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An Interview with Christopher Di Nunzio, Director of Nihilism

by Mike Haberfelner

June 2013

Films directed by Christopher Di Nunzio on (re)Search my Trash


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Your new short Nihilism - in a few words, what is it about?


The story is about a woman battling with the question of the existence of her faith...

The story is told through a poem/monologue. When I was writing it I was thinking of the battle people go through about questioning God and when they lose that faith how one can feel like nothing exists. Hence the name "Nihilism".


With faith and lack thereof, Nihilism covers some pretty big topics - so what's your personal take on faith, religion, God, and the like?


I'm anatheist but not one of those angry atheists. LOL. I feel religion and spirituality is a personal choice. I think a lot of the world's problems could be solved without religion - but at the same time if someone believes and that's what gets them through the day and makes them a good person who am I to tell them what to believe. I studied this topic for a long time and my choice is Atheism. Funny thing is I love religious artwork and churches. When I go to a museum the first thing I do is look at all the religious art, it has so much passion and it's dark! I went to Italy a few years back and I loved just walking into random churches and looking at the structure and art they have. It's amazing. I also love religious art from Mexico. As far as faith goes I believe more that hard work pays off and trusting in yourself. Does God really exist? Unfortunately I can't say but I don't have many reasons to believe. If he does the more interesting question is which religion is the right one? And where have you been?


(Other) sources of inspiration when writing Nihilism?


I was reading some of Edgar Allan Poe and William Blake. Some personal experiences as well, but when I was writing it I tried to make it work for Aurora. I wanted to tailor it to her a bit. For the images I thought of an old Spanish painting from an artist I can't remember. LOL. Silent films and nature photography inspires me as well.


Now so far, most of your films were of the narrative variety, while Nihilism is rather experimental/avant garde in approach. In a nutshell, how come, and which approach do you actually prefer?


I made a bunch of these films with super 8 while I was taking some classes at the school of the museum of fine arts in Boston. Since then my skills as a filmmaker have grown leaps and bounds. I felt like getting back to my roots and I wanted to make a film where I did everything but act. I've been trying to do this for a while but my films keep getting too big and I end up needing help. I've always loved avant garde films like those from Maya Deren. If she doesn't have an award named after her there needs to be one. She's a great filmmaker and an important female figure in film history. I think I like the experimental/avant garde filmmaking approach better than the traditional way. You have complete freedom.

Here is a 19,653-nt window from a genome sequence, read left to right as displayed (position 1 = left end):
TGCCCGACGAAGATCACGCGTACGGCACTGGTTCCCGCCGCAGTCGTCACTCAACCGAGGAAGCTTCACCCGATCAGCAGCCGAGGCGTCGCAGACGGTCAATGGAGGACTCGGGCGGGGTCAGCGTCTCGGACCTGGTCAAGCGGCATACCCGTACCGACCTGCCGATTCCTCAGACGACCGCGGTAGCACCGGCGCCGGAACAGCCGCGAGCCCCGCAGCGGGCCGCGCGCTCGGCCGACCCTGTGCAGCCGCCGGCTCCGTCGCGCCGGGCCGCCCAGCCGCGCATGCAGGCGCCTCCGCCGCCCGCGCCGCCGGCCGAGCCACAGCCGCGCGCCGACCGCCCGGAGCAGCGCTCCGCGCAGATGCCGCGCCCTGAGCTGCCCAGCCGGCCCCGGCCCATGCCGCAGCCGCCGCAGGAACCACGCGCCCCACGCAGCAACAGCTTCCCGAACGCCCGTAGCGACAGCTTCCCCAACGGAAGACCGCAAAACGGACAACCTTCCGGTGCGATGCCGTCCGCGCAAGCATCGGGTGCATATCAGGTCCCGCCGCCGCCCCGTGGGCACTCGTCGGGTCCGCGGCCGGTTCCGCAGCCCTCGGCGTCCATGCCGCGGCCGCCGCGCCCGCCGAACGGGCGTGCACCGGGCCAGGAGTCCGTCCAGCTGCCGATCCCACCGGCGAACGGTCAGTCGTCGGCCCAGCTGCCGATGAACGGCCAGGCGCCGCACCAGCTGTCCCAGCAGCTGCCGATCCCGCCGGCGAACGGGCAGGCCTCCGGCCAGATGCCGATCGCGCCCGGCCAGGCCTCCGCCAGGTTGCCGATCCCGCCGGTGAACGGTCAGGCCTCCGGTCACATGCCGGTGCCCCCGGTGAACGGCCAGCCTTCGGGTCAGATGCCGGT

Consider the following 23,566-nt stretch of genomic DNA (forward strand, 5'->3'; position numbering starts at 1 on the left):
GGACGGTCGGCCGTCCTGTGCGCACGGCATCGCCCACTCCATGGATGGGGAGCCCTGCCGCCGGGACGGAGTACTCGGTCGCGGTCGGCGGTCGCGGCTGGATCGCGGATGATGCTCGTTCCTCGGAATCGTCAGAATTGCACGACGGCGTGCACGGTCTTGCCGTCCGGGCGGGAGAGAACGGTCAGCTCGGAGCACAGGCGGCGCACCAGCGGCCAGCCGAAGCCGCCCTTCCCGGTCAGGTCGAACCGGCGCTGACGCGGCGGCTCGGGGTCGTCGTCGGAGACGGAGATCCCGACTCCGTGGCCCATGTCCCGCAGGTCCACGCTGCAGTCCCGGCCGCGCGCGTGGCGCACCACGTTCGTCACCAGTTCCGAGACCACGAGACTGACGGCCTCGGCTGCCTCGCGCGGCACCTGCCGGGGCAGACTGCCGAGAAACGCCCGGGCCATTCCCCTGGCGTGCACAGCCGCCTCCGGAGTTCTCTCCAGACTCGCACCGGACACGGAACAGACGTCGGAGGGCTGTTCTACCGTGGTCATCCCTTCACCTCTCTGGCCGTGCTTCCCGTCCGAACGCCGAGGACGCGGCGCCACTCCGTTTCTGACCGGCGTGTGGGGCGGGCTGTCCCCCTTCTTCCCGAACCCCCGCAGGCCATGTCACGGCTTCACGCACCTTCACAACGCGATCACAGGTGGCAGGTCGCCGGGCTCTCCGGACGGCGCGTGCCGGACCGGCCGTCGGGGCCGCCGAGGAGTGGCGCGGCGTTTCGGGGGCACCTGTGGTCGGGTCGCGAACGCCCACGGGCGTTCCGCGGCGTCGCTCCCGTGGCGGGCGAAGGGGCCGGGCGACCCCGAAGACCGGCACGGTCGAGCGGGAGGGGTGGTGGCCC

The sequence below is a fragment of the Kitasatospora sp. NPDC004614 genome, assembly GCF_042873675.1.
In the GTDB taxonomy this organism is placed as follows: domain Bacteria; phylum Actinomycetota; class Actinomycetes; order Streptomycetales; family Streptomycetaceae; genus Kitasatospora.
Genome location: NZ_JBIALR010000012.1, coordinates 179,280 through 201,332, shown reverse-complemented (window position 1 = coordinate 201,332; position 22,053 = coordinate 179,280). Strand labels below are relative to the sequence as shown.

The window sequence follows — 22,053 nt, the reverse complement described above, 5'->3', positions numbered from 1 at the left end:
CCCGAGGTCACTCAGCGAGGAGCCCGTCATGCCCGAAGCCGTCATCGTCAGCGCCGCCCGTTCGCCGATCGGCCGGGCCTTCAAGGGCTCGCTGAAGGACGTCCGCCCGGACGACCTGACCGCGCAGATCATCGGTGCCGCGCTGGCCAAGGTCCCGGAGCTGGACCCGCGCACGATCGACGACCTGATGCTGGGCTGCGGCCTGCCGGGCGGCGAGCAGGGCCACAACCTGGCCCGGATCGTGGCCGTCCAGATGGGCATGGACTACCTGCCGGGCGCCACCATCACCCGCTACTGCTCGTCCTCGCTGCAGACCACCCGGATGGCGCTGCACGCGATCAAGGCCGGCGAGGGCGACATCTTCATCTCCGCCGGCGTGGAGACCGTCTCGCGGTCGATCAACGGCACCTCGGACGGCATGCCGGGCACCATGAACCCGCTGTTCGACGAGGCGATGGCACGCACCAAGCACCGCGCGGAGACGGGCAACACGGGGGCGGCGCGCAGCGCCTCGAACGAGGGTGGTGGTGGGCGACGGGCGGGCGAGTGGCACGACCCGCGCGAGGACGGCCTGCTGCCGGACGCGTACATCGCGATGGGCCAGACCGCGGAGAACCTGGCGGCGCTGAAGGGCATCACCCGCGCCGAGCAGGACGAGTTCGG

Your movie's sole actress Aurora Grabill - you just have to talk about her for a bit, and why her, how did you find her, and what was your collaboration like?


Aurora Grabill is amazing! We worked on my first feature Livestock together. Again my skills have grown a lot since then. Having known Aurora for a while I knew this type of film would be a great fit for her. The direction I took was because I had her. I could just see Aurora in it. Working with Aurora was so much fun! It was one of the best shoots because it was just me and her chatting about stuff while enjoying a beautiful day making a film. She's a really nice person and it would be hard not to like her. I thought her performance was great. She was graceful and elegant. The way she expressed sadness was perfect. She  made it work and kept it from being just another pretentious art film.


Your film uses some rather impressive locations. Want to talk about those as well as your movie's aesthetics in general for a bit?